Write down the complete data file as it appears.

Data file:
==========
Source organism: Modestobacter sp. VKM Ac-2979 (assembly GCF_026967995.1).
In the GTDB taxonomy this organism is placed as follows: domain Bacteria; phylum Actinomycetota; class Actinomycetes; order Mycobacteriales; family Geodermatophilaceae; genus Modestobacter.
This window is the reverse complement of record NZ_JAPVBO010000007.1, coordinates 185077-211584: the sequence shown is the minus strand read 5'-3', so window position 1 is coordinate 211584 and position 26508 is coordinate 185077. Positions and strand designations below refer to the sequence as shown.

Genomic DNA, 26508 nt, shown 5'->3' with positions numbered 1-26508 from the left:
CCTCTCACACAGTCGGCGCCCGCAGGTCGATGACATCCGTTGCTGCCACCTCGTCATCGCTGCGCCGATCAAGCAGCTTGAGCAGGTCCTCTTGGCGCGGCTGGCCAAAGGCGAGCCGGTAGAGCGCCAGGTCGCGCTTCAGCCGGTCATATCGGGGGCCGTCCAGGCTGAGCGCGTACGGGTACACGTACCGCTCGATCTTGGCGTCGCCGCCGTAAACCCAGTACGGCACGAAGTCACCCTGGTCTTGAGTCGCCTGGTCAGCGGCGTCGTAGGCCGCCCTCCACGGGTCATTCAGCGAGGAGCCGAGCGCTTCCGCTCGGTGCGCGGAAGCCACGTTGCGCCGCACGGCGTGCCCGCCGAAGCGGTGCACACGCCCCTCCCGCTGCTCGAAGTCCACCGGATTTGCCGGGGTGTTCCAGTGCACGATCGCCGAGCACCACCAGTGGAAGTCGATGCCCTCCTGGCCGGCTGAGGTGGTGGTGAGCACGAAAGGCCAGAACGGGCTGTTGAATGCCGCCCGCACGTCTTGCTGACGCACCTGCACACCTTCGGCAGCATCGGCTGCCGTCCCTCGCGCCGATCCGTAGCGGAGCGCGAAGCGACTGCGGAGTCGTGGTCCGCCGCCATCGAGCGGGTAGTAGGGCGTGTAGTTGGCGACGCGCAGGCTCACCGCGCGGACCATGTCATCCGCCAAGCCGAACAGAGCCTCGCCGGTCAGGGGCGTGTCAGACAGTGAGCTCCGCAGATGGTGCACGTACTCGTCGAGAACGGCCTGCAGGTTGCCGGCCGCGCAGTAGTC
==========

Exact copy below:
Source organism: Modestobacter sp. VKM Ac-2979 (assembly GCF_026967995.1).
In the GTDB taxonomy this organism is placed as follows: domain Bacteria; phylum Actinomycetota; class Actinomycetes; order Mycobacteriales; family Geodermatophilaceae; genus Modestobacter.
This window is the reverse complement of record NZ_JAPVBO010000007.1, coordinates 185077-211584: the sequence shown is the minus strand read 5'-3', so window position 1 is coordinate 211584 and position 26508 is coordinate 185077. Positions and strand designations below refer to the sequence as shown.

Genomic DNA, 26508 nt, shown 5'->3' with positions numbered 1-26508 from the left:
CCTCTCACACAGTCGGCGCCCGCAGGTCGATGACATCCGTTGCTGCCACCTCGTCATCGCTGCGCCGATCAAGCAGCTTGAGCAGGTCCTCTTGGCGCGGCTGGCCAAAGGCGAGCCGGTAGAGCGCCAGGTCGCGCTTCAGCCGGTCATATCGGGGGCCGTCCAGGCTGAGCGCGTACGGGTACACGTACCGCTCGATCTTGGCGTCGCCGCCGTAAACCCAGTACGGCACGAAGTCACCCTGGTCTTGAGTCGCCTGGTCAGCGGCGTCGTAGGCCGCCCTCCACGGGTCATTCAGCGAGGAGCCGAGCGCTTCCGCTCGGTGCGCGGAAGCCACGTTGCGCCGCACGGCGTGCCCGCCGAAGCGGTGCACACGCCCCTCCCGCTGCTCGAAGTCCACCGGATTTGCCGGGGTGTTCCAGTGCACGATCGCCGAGCACCACCAGTGGAAGTCGATGCCCTCCTGGCCGGCTGAGGTGGTGGTGAGCACGAAAGGCCAGAACGGGCTGTTGAATGCCGCCCGCACGTCTTGCTGACGCACCTGCACACCTTCGGCAGCATCGGCTGCCGTCCCTCGCGCCGATCCGTAGCGGAGCGCGAAGCGACTGCGGAGTCGTGGTCCGCCGCCATCGAGCGGGTAGTAGGGCGTGTAGTTGGCGACGCGCAGGCTCACCGCGCGGACCATGTCATCCGCCAAGCCGAACAGAGCCTCGCCGGTCAGGGGCGTGTCAGACAGTGAGCTCCGCAGATGGTGCACGTACTCGTCGAGAACGGCCTGCAGGTTGCCGGCCGCGCAGTAGTC